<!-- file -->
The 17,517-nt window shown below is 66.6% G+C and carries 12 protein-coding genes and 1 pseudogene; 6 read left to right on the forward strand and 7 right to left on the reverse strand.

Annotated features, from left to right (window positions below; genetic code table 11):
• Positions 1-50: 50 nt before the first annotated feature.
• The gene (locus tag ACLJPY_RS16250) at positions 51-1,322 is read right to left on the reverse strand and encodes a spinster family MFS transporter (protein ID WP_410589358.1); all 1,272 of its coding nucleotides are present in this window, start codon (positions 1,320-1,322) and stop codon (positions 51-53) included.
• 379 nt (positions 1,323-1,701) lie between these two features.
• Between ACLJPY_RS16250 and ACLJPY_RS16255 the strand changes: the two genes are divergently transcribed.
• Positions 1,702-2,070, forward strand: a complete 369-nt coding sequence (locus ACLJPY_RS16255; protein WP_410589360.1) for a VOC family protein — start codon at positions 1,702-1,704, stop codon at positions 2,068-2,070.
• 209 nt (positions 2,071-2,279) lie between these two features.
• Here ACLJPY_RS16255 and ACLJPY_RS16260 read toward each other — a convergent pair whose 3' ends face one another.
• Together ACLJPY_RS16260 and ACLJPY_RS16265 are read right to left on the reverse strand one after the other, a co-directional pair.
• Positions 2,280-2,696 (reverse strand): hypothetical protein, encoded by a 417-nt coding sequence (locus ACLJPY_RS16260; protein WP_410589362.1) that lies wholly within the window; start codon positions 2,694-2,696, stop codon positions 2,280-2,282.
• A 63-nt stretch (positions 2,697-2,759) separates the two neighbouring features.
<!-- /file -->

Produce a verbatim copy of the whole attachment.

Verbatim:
The 17,517-nt window shown below is 66.6% G+C and carries 12 protein-coding genes and 1 pseudogene; 6 read left to right on the forward strand and 7 right to left on the reverse strand.

Annotated features, from left to right (window positions below; genetic code table 11):
• Positions 1-50: 50 nt before the first annotated feature.
• The gene (locus tag ACLJPY_RS16250) at positions 51-1,322 is read right to left on the reverse strand and encodes a spinster family MFS transporter (protein ID WP_410589358.1); all 1,272 of its coding nucleotides are present in this window, start codon (positions 1,320-1,322) and stop codon (positions 51-53) included.
• 379 nt (positions 1,323-1,701) lie between these two features.
• Between ACLJPY_RS16250 and ACLJPY_RS16255 the strand changes: the two genes are divergently transcribed.
• Positions 1,702-2,070, forward strand: a complete 369-nt coding sequence (locus ACLJPY_RS16255; protein WP_410589360.1) for a VOC family protein — start codon at positions 1,702-1,704, stop codon at positions 2,068-2,070.
• 209 nt (positions 2,071-2,279) lie between these two features.
• Here ACLJPY_RS16255 and ACLJPY_RS16260 read toward each other — a convergent pair whose 3' ends face one another.
• Together ACLJPY_RS16260 and ACLJPY_RS16265 are read right to left on the reverse strand one after the other, a co-directional pair.
• Positions 2,280-2,696 (reverse strand): hypothetical protein, encoded by a 417-nt coding sequence (locus ACLJPY_RS16260; protein WP_410589362.1) that lies wholly within the window; start codon positions 2,694-2,696, stop codon positions 2,280-2,282.
• A 63-nt stretch (positions 2,697-2,759) separates the two neighbouring features.